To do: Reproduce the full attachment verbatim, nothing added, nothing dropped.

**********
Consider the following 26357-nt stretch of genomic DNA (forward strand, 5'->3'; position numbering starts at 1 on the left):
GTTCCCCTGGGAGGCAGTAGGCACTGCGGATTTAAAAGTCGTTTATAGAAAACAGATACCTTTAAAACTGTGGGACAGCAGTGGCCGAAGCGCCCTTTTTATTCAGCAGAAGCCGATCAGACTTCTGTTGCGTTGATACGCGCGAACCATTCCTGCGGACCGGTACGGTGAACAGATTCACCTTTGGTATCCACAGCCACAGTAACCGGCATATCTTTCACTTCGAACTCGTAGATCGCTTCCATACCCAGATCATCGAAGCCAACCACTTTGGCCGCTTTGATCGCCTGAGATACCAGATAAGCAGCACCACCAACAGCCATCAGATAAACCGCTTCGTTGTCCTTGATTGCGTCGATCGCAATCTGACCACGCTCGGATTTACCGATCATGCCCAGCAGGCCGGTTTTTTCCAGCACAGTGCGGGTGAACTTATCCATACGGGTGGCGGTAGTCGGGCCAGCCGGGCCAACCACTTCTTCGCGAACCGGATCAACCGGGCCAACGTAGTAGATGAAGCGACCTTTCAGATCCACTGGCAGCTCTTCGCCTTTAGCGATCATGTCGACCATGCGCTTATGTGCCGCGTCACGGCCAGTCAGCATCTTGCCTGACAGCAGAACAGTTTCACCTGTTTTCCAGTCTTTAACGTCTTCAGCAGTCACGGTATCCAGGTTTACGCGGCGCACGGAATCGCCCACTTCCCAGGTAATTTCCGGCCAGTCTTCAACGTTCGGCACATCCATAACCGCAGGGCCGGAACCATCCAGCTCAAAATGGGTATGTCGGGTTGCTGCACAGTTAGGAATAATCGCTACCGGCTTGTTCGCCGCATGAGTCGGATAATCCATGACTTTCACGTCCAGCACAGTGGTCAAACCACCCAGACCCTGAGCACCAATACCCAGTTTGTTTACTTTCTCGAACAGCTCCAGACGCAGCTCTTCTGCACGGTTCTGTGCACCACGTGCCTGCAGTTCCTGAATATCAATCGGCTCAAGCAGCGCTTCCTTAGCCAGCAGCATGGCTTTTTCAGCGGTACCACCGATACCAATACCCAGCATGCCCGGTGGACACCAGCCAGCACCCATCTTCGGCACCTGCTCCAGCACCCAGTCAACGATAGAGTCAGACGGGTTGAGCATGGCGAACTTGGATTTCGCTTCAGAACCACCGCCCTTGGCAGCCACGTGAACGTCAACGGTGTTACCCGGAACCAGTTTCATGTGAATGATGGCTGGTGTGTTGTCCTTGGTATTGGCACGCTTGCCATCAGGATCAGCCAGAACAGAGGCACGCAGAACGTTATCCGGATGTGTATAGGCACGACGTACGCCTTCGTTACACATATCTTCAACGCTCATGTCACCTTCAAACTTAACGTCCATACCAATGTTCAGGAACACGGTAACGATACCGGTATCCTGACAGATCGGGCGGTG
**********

Consider the following 26357-nt stretch of genomic DNA (forward strand, 5'->3'; position numbering starts at 1 on the left):
GTTCCCCTGGGAGGCAGTAGGCACTGCGGATTTAAAAGTCGTTTATAGAAAACAGATACCTTTAAAACTGTGGGACAGCAGTGGCCGAAGCGCCCTTTTTATTCAGCAGAAGCCGATCAGACTTCTGTTGCGTTGATACGCGCGAACCATTCCTGCGGACCGGTACGGTGAACAGATTCACCTTTGGTATCCACAGCCACAGTAACCGGCATATCTTTCACTTCGAACTCGTAGATCGCTTCCATACCCAGATCATCGAAGCCAACCACTTTGGCCGCTTTGATCGCCTGAGATACCAGATAAGCAGCACCACCAACAGCCATCAGATAAACCGCTTCGTTGTCCTTGATTGCGTCGATCGCAATCTGACCACGCTCGGATTTACCGATCATGCCCAGCAGGCCGGTTTTTTCCAGCACAGTGCGGGTGAACTTATCCATACGGGTGGCGGTAGTCGGGCCAGCCGGGCCAACCACTTCTTCGCGAACCGGATCAACCGGGCCAACGTAGTAGATGAAGCGACCTTTCAGATCCACTGGCAGCTCTTCGCCTTTAGCGATCATGTCGACCATGCGCTTATGTGCCGCGTCACGGCCAGTCAGCATCTTGCCTGACAGCAGAACAGTTTCACCTGTTTTCCAGTCTTTAACGTCTTCAGCAGTCACGGTATCCAGGTTTACGCGGCGCACGGAATCGCCCACTTCCCAGGTAATTTCCGGCCAGTCTTCAACGTTCGGCACATCCATAACCGCAGGGCCGGAACCATCCAGCTCAAAATGGGTATGTCGGGTTGCTGCACAGTTAGGAATAATCGCTACCGGCTTGTTCGCCGCATGAGTCGGATAATCCATGACTTTCACGTCCAGCACAGTGGTCAAACCACCCAGACCCTGAGCACCAATACCCAGTTTGTTTACTTTCTCGAACAGCTCCAGACGCAGCTCTTCTGCACGGTTCTGTGCACCACGTGCCTGCAGTTCCTGAATATCAATCGGCTCAAGCAGCGCTTCCTTAGCCAGCAGCATGGCTTTTTCAGCGGTACCACCGATACCAATACCCAGCATGCCCGGTGGACACCAGCCAGCACCCATCTTCGGCACCTGCTCCAGCACCCAGTCAACGATAGAGTCAGACGGGTTGAGCATGGCGAACTTGGATTTCGCTTCAGAACCACCGCCCTTGGCAGCCACGTGAACGTCAACGGTGTTACCCGGAACCAGTTTCATGTGAATGATGGCTGGTGTGTTGTCCTTGGTATTGGCACGCTTGCCATCAGGATCAGCCAGAACAGAGGCACGCAGAACGTTATCCGGATGTGTATAGGCACGACGTACGCCTTCGTTACACATATCTTCAACGCTCATGTCACCTTCAAACTTAACGTCCATACCAATGTTCAGGAACACGGTAACGATACCGGTATCCTGACAGATCGGGCGGTG